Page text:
How to Start a Wholesale Company

by Krystal Wascher; Updated September 26, 2017
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Wholesale businesses buy and sell a variety of goods from or to other wholesale and retail businesses for a profit. The difference between a wholesaler and a retailer is that the wholesaler does not sell goods to the buying public. Since 2009, United States wholesale distributor sales were approximately $3.2 trillion per year. Therefore, this business model has the potential to be highly lucrative for entrepreneurs seeking to break into the market.

Items you will need

  • Wholesale Inventory
  • Start-up Capital
  • Storage Space or "Drop-Ship" Agreements
  • Delivery Method
Step 1

Create a preliminary plan. Before you can become a wholesale distributor, you must decide which goods you will be distributing. This decision will dictate how much start-up capital you will need, whether you will need a warehouse, and, if so, how large it will need to be. Wholesalers handle all types of goods including food items, clothing, paper and furniture. Chances are that most items in your home passed through the hands of a wholesale distributor at some point. Not all wholesale distributors build their business from scratch. There are many opportunities, especially in a down economy, to buy out a wholesale business and continue on where they left off. Advantages to this approach are previously formed relationships with retailers (customers) and suppliers, space and equipment, and in some cases, inventory. The obvious downsides are the costs involved with buying out an entire business operation and the question of whether the specific business is economically viable.

Step 2

Acquire inventory. For a wholesale business, this can be accomplished in one of two ways: 1) by purchasing inventory from a manufacturer or another wholesaler and storing it at your home or storage facility, or 2) acting as a broker who facilitates the sale and delivery of goods but does not take actual possession of the goods. Manufacturers can be found, quite literally, around the world. If you have a specific product in mind the manufacturer's name and address will be printed on the product. All you would need to do is contact the manufacturer and request a purchase contract for the amount of goods that you intend to purchase. If you intend to act as a wholesale broker you will be acting, essentially, as a salesman for another company. You would need to set up a "drop-ship" arrangement with a manufacturer or another wholesaler to have orders shipped directly from their storage facility to your customers. These arrangements may be convenient for a new wholesale company, but will likely eat into your profit margin over time.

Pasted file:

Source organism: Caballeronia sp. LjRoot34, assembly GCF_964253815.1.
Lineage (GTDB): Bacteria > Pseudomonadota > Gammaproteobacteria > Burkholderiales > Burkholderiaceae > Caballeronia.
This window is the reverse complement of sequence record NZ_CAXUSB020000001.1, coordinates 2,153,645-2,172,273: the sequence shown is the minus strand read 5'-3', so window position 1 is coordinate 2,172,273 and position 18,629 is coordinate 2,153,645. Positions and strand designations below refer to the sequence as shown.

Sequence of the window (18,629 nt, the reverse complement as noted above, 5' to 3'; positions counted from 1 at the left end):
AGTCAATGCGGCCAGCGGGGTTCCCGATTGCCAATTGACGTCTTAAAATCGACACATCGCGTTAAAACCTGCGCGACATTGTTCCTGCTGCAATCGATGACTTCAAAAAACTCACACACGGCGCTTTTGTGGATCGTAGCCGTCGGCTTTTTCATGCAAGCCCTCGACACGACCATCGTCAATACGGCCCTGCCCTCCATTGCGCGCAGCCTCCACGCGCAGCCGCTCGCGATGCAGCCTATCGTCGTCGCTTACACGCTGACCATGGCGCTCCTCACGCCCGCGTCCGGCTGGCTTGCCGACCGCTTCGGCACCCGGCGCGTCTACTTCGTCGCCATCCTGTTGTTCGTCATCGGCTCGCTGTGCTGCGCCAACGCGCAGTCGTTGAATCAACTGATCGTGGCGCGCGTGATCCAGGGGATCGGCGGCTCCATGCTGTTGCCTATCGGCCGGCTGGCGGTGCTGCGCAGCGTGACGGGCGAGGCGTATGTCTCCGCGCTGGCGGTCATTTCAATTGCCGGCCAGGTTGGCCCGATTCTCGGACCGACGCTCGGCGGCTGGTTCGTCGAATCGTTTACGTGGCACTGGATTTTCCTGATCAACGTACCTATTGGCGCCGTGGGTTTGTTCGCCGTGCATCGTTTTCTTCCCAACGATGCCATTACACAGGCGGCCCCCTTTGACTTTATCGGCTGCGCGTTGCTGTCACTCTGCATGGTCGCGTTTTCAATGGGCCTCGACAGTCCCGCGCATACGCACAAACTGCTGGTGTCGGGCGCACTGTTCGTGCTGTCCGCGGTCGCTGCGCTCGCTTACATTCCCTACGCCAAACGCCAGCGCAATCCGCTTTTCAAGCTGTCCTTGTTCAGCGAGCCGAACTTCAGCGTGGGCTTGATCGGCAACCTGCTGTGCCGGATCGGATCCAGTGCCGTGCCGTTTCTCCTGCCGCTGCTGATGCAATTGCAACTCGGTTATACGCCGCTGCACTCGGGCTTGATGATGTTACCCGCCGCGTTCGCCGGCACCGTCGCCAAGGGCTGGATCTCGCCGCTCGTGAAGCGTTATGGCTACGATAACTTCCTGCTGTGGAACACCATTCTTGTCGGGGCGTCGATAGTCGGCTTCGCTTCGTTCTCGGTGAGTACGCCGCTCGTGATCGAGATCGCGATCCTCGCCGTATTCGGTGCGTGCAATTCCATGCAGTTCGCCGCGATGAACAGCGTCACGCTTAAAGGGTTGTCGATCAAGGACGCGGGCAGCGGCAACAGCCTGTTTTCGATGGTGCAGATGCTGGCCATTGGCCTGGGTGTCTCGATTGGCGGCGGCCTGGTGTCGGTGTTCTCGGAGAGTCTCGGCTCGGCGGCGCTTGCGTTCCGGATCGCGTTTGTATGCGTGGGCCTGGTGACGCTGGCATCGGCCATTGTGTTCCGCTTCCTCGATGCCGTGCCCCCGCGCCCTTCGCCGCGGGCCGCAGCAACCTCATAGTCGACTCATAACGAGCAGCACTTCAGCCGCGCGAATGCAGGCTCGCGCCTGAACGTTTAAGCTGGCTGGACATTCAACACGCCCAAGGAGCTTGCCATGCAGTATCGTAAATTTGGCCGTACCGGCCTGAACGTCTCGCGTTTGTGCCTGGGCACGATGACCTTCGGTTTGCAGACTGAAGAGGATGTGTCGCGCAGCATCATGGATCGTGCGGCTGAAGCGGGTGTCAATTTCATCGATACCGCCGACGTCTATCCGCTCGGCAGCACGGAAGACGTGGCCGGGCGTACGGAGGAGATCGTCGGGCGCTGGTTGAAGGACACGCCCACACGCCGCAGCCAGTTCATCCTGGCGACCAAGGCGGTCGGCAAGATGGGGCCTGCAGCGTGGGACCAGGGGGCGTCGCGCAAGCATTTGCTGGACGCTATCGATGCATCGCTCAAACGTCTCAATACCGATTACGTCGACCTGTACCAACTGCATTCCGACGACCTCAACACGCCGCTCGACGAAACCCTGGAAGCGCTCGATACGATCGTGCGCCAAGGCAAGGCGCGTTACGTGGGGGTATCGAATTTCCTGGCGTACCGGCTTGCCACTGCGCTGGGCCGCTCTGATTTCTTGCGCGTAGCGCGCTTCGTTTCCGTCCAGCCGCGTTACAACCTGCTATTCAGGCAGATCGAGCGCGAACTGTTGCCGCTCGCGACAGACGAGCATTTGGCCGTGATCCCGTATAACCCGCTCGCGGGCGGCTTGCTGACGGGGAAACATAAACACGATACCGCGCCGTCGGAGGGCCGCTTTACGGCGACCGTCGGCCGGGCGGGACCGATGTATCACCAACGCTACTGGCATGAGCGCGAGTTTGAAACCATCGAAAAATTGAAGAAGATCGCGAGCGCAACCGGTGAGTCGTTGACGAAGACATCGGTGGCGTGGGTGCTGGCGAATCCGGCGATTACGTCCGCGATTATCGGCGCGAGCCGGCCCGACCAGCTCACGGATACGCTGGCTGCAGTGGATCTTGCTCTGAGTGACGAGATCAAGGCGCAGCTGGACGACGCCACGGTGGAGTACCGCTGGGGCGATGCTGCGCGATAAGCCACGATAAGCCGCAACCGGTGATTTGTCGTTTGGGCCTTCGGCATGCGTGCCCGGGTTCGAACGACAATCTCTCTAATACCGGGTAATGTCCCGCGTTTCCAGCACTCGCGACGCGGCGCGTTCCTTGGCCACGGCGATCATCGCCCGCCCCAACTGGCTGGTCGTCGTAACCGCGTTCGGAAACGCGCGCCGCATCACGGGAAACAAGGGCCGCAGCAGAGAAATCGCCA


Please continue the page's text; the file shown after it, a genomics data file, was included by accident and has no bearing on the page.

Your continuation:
Step 3

Arrange for product shipment. Unlike retailers, most wholesalers sell goods in large quantities. Regardless of whether you have a product storage facility on site or act as a broker, you will need a reliable method of delivering large shipments to your customers. This may involve purchasing or renting a delivery truck or using a service such as UPS or FedEx. Purchasing or renting your own delivery vehicle would most likely be the more cost effective option, especially over time.

About the Author

Krystal Wascher has been writing online content since 2008. She received her Bachelor of Arts in political science and philosophy from Thiel College and a Juris Doctor from Duquesne University School of Law. She was admitted to the Pennsylvania Bar in 2009.

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